What Are Youse Lookin At?
Why would a close-knit and insular organization also develop a language all its own, full of unique and colorful turns of phrase to describe brutal and barbaric actions? There are several reasons. Since what they do for a living is almost always illegal, the Mafia began to employ code words to describe many of their activities. This was designed to fool law enforcement officers that may be listening either within earshot or using sophisticated listening devices.
Warm and Fuzzy Hoodlums?
Perhaps members of the Mafia sometimes feel guilt or pangs of conscience about their unsavory lifestyle. They are known to be the masters of rationalizations and have the ability to put “spins” on their doings and dealings that rival any elected official. Maybe the clever language can psychologically blunt the harsh reality of their misdeeds.
The Italian and Italian-American Mafia are not the only organized crime outfits that have a vernacular all their own. Ethnic gangs from the Chinese triads to the Russian Mafia have words, phrases, and code names to keep outsiders from knowing too much.
Another source of the unique mob slang is rooted in the accents of places where the mobsters came from. New York City, being the main epicenter of Mafia activity for so long, has contributed the most, starting with the stereotypical New York Italian accent. “Youse” instead of “you” or “you all,” “dem” instead of “them,” or “tree” instead of “three” are just a few examples of how accents have become so associated with the mobster mystique.
Mobsters also have a broad sense of humor. They are the ones committing the crimes and inflicting the pain. They are the ones breaking the bones, corrupting the souls, and putting the bodies in “cement shoes.” But many are also natural-born storytellers, embellishing their mishaps, conquests, and everyday struggles to make a buck. For every stoic mobster there is an equally flamboyant over-the-top character, like Bonanno capo Jerry Chili, regularly cited for his jokes, exaggerated mannerisms, and ruthless leadership.
The ironic part of the Mafia developing its own language is that many of the rank-and-file gangsters, especially in the early years of the mob, were barely literate. Even now, it's generally not the students at the top of the class who decide to turn to a life of crime as a viable career choice. To be sure, there are exceptions, but most mobsters have a hard enough time speaking English let alone in code.
How Can I Kill Thee …
There are many ways to kill a person in the Mafia handbook, and even more ways to describe it. Nowadays, with the numerous Mafia movies and the television hit The Sopranos, the secret is out. The general populace and the FBI wiretappers are not fooled by these once-cryptic code words and phrases.
The main phrase, one that has become an everyday part of the American vernacular, is “whacked.” It's not clear where this term originated, but it has become the premier mobspeak term for the general populace. The popularity of the term is related to its prevalence on movies and television shows.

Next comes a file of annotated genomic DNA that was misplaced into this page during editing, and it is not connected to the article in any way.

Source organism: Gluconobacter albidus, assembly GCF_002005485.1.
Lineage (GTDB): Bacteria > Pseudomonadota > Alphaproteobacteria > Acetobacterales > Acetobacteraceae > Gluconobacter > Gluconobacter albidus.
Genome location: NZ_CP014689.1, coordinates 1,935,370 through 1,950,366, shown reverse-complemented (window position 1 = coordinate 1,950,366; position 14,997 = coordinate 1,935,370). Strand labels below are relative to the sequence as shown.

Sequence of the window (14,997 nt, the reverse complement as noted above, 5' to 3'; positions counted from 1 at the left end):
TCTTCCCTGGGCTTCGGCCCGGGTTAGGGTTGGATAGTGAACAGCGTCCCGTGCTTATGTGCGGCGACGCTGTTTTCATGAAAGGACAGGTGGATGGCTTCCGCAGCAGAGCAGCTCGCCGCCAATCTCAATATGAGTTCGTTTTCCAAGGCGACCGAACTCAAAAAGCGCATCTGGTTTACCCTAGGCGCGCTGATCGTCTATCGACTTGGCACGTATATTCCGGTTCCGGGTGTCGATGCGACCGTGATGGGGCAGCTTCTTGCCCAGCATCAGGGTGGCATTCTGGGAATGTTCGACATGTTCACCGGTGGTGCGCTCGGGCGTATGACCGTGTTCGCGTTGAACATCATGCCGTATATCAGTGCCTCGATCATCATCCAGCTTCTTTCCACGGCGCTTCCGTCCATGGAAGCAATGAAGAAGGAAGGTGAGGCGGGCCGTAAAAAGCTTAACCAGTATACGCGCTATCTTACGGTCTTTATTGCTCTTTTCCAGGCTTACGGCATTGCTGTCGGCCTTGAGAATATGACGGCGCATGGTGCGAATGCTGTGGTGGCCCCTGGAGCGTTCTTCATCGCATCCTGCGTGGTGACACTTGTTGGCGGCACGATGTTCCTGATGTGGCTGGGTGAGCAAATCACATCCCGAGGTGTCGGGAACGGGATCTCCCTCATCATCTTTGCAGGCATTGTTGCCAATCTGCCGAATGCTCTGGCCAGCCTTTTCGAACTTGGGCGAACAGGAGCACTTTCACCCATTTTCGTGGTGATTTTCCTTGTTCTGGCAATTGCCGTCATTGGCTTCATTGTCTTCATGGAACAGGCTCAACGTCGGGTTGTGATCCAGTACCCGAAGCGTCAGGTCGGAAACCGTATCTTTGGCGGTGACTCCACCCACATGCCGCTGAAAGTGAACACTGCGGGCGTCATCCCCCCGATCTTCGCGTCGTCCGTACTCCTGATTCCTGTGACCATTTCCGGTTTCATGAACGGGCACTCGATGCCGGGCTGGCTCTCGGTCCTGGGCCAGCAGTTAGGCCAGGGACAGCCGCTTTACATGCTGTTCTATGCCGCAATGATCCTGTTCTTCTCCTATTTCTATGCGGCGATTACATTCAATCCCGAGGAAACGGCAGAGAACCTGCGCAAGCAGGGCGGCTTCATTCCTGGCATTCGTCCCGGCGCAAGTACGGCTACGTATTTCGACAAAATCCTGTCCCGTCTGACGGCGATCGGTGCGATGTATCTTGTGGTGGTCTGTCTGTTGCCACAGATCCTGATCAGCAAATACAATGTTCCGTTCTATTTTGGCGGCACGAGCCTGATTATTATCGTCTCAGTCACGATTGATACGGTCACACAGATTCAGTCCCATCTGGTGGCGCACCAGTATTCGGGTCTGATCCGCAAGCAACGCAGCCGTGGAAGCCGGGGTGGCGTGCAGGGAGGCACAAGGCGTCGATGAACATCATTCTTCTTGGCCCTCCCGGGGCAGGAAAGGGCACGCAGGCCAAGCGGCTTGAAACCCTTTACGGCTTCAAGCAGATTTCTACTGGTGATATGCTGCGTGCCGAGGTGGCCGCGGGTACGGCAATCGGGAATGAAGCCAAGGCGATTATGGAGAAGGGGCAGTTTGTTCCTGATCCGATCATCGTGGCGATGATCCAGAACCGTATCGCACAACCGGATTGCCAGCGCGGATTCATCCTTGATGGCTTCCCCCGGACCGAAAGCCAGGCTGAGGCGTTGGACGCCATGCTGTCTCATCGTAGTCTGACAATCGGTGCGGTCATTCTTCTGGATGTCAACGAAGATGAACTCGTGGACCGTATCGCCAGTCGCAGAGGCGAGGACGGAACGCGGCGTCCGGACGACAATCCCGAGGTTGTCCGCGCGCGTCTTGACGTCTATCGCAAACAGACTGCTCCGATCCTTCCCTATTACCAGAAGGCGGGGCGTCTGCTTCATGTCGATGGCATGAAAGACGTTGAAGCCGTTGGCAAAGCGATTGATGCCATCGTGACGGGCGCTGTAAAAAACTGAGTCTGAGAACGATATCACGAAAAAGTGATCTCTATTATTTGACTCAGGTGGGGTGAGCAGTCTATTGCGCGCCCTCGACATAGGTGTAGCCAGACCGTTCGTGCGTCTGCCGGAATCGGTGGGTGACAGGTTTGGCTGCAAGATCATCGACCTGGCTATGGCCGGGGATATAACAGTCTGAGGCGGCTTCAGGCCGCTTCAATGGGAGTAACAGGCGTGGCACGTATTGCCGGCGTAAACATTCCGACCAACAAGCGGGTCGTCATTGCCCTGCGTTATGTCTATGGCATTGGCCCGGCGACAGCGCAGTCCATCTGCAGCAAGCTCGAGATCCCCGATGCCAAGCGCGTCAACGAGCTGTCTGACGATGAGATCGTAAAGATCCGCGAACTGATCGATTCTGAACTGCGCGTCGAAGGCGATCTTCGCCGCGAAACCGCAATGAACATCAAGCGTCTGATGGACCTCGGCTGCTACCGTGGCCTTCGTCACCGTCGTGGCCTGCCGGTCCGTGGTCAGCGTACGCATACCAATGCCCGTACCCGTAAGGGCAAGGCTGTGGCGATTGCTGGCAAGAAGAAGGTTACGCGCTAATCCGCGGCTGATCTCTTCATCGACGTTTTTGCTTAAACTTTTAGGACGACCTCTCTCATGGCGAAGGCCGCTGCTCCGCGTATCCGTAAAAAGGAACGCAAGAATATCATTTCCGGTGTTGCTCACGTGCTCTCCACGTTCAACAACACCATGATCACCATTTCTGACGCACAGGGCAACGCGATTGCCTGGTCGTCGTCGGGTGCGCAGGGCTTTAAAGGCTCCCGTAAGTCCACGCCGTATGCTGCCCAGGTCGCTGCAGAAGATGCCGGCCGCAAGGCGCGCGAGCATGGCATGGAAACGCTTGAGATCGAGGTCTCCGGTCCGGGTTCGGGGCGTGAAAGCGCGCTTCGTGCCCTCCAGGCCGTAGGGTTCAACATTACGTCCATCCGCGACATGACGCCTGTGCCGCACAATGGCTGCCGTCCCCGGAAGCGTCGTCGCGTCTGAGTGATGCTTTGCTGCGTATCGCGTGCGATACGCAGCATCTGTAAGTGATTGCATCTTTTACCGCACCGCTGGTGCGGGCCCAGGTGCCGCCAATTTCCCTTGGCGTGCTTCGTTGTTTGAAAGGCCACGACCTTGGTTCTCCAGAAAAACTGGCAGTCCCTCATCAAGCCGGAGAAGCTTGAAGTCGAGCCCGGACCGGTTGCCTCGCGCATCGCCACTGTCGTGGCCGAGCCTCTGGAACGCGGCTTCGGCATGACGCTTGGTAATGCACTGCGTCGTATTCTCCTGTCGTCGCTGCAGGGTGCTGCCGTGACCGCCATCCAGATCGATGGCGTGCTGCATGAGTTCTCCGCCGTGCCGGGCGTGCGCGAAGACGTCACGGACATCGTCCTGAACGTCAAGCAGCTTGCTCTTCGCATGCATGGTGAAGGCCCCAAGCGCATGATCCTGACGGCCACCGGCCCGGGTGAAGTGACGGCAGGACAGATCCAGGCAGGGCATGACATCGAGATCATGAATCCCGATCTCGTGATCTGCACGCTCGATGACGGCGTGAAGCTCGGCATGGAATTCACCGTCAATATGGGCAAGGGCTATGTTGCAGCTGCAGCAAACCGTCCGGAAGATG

But a victim can also be hit, iced, clipped, offed, burned, rubbed out, or popped. The hit man can break an egg or give his quarry a serious headache. They could be fitted with cement shoes, a cement jacket, or put in a cement coffin. This type of murder is specifically for burials at sea, when the body, sometimes alive and sometimes not, is weighted for deposit in the deep blue, where the incriminating evidence will never be found. Such a victim is said to be sleeping with the fishes.
Putting Out the Word
A contract is put out on the target of a hit. The boss says to “take care of the situation,” or “make him disappear.” Johnny Rivera, a Tampa Mafioso, once complained that public killings were bringing too much heat on the mob. They started to “make people disappear” and covered them with lye to make sure the body decomposed quickly. A more intimate way to order a hit is to publicly give the person the kiss of death. This means that his days are numbered. That person is now a goner.
If a Russian Mafioso goes into a politician's office and offers him silver or lead, the bureaucrat is likely to opt for the silver. This is a slang expression that offers the man the choice of a bribe or a bullet in the head.
The hit man may have already been told to get a place ready, meaning to find a good location to dispose of the body. That means he is going, as in “going, going, gone.” The victim will then be taken for a ride. Or perhaps go out for an airing.
Maybe he will get five times thirty-eight, which is five bullets in the head with a .38-caliber revolver, or maybe be on the receiving end of a Little Joe if he failed to pay a gambling debt. A Little Joe is four shots in the head in two rows of two bullet holes. Neatness counts. He could also receive the Italian rope trick. That is strangulation. Or maybe a Sicilian necktie, which means being garroted with piano wire. On very rare occasions, the person may be given a pass, meaning his life has been spared.
A Couple More
An ice pick kill means what it sounds like — an ice pick though the ear and into the brain. One thing you never want to hear a Mafioso say is the word buckwheats. He is not referring to the beloved tyke from the Little Rascals and Our Gang comedies. It is a slang expression for an especially grisly murder wherein the victim is mutilated and tortured for an extended period of time before being put out of his misery.